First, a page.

China grappling with serious pollution problems

In the emerging awareness of global warming, much attention has been focused on the United States as one of the world’s leading polluters. The U.S. is not the only source of greenhouse gases, however.

Last year, Reuters reported China’s capitol of Beijing was in “a state of emergency” because of air pollution. Chinese media reported one of the city’s largest polluters would cut its production until the end of that year in hopes of improving air quality for the 2008 Olympics.

International Olympic Committee members, who visited Beijing in November 2004, saw the city’s air quality at its worst. The capital city had set a goal of 227 days of clean air for that year, but fell far short of its goal. “With 40 more days of clean air still needed, we are in a state of emergency,” the Beijing Morning Post declared.

Air quality in Beijing is normally poor but becomes very bad in the winter when auto exhaust, factory emissions, construction dust and other sources combine with the output of thousands of coal-burning furnaces and stoves to load the air with particulates. China has earmarked $7 billion of its $37 billion Olympic budget to clean up the capital, according to Reuters.

Even earlier, in 2000, the State Environmental Protection Administration claimed that 86 percent of China’s industrial polluters had met state environmental standards, by the end of May in that year.

The agency said there were 238,096 industrial polluters in China and that 204,710 met state standards for emissions, yet the report stated 30,000 of these industries failed to meet standards and 6,105 industries had done nothing to curb pollution.

A strict requirement of China’s ninth five-year plan is that industrial and urban discharges must be completely under control, and all industrial polluters were required to meet state standards by December 31, 2000. Obviously, they failed to do so.

Officials said China will continue to shut down small businesses that waste resources and cause environmental damage. Small coal mines, oil refineries and other ecologically unsound operations will get primary attention in an effort to wipe out obsolete production methods, according to a report in the People’s Daily.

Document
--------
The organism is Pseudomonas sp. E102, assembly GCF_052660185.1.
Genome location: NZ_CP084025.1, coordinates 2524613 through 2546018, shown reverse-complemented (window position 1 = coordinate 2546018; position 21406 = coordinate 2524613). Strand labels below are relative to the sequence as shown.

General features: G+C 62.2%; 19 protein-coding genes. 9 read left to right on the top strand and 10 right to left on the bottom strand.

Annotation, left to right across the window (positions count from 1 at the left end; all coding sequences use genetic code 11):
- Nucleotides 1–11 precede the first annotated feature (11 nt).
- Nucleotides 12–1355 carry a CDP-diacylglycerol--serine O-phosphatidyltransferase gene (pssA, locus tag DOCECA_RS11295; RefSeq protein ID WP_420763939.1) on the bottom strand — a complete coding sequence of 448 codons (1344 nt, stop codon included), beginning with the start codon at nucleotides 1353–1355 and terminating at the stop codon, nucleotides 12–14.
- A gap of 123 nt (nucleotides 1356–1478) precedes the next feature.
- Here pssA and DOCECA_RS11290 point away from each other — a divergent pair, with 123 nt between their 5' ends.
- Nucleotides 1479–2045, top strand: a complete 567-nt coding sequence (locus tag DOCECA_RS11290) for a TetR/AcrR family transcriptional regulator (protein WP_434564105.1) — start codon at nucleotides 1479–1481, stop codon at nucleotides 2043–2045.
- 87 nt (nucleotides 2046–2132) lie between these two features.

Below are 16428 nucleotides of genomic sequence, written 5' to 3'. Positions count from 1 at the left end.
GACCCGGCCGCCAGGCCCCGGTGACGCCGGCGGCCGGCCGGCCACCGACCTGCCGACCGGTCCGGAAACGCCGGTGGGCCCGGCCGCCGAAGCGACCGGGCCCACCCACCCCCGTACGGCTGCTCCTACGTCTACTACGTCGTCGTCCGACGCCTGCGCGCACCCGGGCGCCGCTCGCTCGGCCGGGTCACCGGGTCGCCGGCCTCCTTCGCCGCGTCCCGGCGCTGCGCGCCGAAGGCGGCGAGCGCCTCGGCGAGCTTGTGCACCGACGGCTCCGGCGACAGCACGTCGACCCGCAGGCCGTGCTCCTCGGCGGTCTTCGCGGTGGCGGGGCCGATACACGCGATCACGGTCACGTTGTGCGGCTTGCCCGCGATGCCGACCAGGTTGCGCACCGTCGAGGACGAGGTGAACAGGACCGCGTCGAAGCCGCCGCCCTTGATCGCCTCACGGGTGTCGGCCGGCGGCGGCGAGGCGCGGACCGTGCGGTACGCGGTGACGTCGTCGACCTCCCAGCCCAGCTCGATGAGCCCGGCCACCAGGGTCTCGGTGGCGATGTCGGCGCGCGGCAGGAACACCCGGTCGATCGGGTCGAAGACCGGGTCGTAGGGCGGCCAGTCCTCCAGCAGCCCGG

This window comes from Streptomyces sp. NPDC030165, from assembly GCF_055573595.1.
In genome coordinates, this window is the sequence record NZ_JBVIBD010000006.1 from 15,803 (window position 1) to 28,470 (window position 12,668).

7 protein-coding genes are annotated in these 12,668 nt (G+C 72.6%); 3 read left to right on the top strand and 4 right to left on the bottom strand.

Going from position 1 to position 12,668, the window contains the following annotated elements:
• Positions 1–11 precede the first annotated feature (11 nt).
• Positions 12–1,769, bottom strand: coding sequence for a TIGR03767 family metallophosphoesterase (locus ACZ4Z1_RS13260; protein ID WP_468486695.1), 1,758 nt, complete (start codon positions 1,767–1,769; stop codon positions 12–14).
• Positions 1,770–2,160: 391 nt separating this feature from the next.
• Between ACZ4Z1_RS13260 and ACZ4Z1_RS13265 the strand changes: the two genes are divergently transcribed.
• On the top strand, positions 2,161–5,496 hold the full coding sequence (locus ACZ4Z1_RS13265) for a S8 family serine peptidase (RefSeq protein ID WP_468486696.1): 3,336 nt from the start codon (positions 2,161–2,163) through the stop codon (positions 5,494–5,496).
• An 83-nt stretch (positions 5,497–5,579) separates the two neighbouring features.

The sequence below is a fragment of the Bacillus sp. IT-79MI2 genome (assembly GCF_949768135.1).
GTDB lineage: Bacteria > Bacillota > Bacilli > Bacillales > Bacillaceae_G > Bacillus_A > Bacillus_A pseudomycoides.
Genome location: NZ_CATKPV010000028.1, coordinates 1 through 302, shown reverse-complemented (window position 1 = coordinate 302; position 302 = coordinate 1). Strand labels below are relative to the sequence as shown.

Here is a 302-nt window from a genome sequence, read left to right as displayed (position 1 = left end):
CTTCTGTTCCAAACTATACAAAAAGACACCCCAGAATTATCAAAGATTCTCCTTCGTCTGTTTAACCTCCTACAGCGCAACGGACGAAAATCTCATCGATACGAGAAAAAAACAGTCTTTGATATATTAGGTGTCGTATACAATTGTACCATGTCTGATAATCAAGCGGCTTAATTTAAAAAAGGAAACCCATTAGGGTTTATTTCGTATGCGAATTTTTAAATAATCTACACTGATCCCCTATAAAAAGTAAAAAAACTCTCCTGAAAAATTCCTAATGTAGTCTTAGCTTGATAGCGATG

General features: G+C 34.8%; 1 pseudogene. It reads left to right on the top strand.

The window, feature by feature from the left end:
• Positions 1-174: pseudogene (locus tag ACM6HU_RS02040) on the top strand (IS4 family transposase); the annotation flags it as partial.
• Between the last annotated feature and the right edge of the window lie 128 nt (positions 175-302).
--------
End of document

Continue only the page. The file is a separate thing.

The State Economic and Trade Commission said China closed 36,000 illegal coal mines by the end of June 2000, in a move that cut production by 302 million tons. It also shut 5,600 oil refineries that year.

Small coal mines, cement plants, oil refineries, steel factories and thermal power plants have been singled out as responsible for a range of problems. Officials said businesses that failed to meet workplace safety standards and that polluted the environment would be closed.

Back in 1999, statistics compiled by the government showed China already had a serious pollution problem. Carbon dioxide emissions that year totaled 18.57 million tons, air pollution emissions amounted to 11.59 million tons and industrial dust emissions reached 11.75 million tons, according to a report by the State Environmental Protection Administration of China.

The agency said 137 Chinese cities that year were considered severely polluted.

At the same time, acid rain was spreading, reaching 30 percent of the country’s land area, making China the third-largest heavy acid rain area in the world after Europe and the U.S. Acid rain is a serious problem in China’s central, southern, southwestern and eastern sections, the agency said.

A World Health Organization report back in 1998 said that of the 10 most polluted cities in the world, seven were in China. Sulfur dioxide and soot from coal combustion are the two principal pollutants and result in the production of acid rain. Beijing, by 2002, had converted its bus fleet to natural gas, some 1,630 vehicles.

Energy consumption in East Asia, outside Japan, is dominated by China’s industrial sector. It accounts for 53 percent of East Asia’s total usage. By 2025, projections put China’s consumption at 14.2 percent of the world’s total use. China is the second largest emitter of carbon dioxide after the U.S. China is expected to reach 17.8 percent of total emissions by 2025. Overall, China’s energy-related carbon emissions have more than doubled since 1980.

Rapidly rising energy demand has caused China to speed up development of cleaner fuels such as natural gas, coalbed methane and hydropower. It also is developing alternate energy sources such as wind and photovoltaic for generating electricity.

From the Dec. 14-20, 2005, issue

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